A threat hunter works to defend estates and networks by understanding how they might be attacked. By thinking and behaving like an attacker, hunters actively engage in defense by understanding potential offensive attack paths. Once potential avenues of attack are discovered, defenders can mitigate them.
There is no better method of detection than a threat hunting team. When you hear about cyber-criminals lingering in a network for months and years, that’s probably because they didn’t have a team of hunters. A good threat-hunting team can detect breaches in hours or even minutes.
Intellectual property protection is a critical pillar for establishing and maintaining competitive advantages. At the same time, it is important to strategically allocate resources to building a patent portfolio. This can be especially true for emerging companies, where spending on IP involves real tradeoffs with other business goals, and basic rules of thumb that larger companies can rely on to rest assured that they are making good decisions on IP spend, such as 1 patent per $1 million in R&D spending, are not useful. From a cost-benefit perspective, protecting a single invention worldwide can easily reach into the six figures, and so each patent needs to provide real, commensurate value by (1) deterring competitors from practicing the invention and (2) being enforceable through litigation in a cost-effective manner.
In the United States, the scale of trade secret theft is estimated to be between $180 billion and $450 billion annually. Among the targets of this theft are pharmaceutical companies, which are some of the most research-intensive institutions in the world. Pharmaceutical research generally requires extensive work and often generates proprietary data that is pivotal to shaping pharmaceutical development. Because that data may be very attractive to threat actors, pharmaceutical companies employ various measures to protect their proprietary information, these measures may sometimes fall short. A November 2021 trade secret misappropriation suit brought by Venn Therapeutics (“Venn”) against Corbus Pharmaceuticals (“Corbus”) in the District Court for the Middle District of Florida highlights the issues that can arise despite a company’s best efforts to protect its trade secrets.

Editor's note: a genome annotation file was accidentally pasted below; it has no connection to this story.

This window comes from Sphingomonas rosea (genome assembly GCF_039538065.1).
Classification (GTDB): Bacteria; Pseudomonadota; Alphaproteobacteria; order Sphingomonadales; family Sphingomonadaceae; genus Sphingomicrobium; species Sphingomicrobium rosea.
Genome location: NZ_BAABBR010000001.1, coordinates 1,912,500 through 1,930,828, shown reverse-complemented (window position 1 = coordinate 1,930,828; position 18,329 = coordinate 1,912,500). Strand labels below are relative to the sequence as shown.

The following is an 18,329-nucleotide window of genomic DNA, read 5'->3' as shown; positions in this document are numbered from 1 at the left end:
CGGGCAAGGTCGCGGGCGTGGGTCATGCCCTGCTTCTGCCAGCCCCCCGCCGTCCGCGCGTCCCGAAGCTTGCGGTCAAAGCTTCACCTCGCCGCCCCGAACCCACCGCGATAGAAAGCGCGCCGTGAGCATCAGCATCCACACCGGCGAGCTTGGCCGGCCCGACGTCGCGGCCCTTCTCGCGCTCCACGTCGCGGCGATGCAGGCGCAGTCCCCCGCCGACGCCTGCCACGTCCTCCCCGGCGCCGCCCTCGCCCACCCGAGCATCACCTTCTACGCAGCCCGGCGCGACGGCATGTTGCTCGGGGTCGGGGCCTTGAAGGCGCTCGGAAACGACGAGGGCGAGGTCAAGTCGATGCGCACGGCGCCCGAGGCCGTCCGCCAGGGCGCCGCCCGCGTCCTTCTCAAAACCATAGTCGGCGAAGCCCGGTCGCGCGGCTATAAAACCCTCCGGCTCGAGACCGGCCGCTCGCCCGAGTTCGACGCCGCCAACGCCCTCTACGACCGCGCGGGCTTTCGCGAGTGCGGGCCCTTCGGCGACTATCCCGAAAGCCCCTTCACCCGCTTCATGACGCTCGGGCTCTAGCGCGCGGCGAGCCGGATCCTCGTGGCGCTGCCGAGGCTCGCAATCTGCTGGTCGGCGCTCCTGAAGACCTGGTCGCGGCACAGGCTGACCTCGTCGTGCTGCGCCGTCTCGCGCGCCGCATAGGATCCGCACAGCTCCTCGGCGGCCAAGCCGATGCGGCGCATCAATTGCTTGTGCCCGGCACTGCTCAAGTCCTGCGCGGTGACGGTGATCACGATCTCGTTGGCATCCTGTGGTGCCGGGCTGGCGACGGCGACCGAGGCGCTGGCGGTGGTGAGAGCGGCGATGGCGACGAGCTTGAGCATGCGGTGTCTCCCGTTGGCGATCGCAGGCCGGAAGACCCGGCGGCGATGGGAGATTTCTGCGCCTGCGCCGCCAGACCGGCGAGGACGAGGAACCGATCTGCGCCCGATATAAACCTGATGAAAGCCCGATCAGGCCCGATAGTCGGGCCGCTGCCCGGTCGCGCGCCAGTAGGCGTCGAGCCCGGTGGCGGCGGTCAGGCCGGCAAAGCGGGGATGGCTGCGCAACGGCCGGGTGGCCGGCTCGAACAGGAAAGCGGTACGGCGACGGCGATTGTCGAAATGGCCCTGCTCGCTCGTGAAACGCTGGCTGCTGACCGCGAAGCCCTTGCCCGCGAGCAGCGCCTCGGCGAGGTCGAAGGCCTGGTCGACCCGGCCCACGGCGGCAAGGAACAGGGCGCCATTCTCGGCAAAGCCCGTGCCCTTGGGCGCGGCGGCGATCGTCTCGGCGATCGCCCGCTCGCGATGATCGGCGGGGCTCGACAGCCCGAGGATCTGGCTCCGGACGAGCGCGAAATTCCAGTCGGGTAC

Federal agencies continue to evolve their IT infrastructure to include more cloud capabilities, mobile devices and remote connections. But in the push toward improving the hybrid IT environment, organizations may be falling behind in their ability to mitigate security risks from inside their networks, especially to understand how employees and contractors access data.
What agencies need is a way to see their security blind spots and see specific indicators of compromise that would help them distinguish malicious and non-malicious insider threats.
First, it’s important to define what we mean by an insider. An insider is someone that works within an organization as an employee, contractor or vendor. This person is typically trusted to carry out their daily duties and may have access to sensitive information or systems due to the privileges that they have been assigned. Keep in mind an insider could be anyone that works in the organization. This ranges from your office’s janitor or cleaning staff up to the CEO. Defining the threat an insider may pose relates to how they may use their access or information to create a type of attack. It is also important to understand that not all insider threats are malicious. Some insider attacks are unintentional, meaning mistakes or carelessness can be a threat. For example, if a sysadmin sends out a security update to the entire organization that causes everyone’s PCs to crash.
Ransomware remains one of the biggest threats facing organizations worldwide. You’ve only got to read the constant news headlines to figure this out. Despite being a fixture on the threat landscape for decades, tenacious cyber-criminals continue to find new ways to put it to devastating use.
Changing tactics is a crucial factor behind ransomware’s resurgence, with today’s attacks far more sophisticated than traditional iterations. Rather than the blanket approach often used in the past, modern cyber-criminals spend more time researching targets and tailoring their approach for greater chances of success.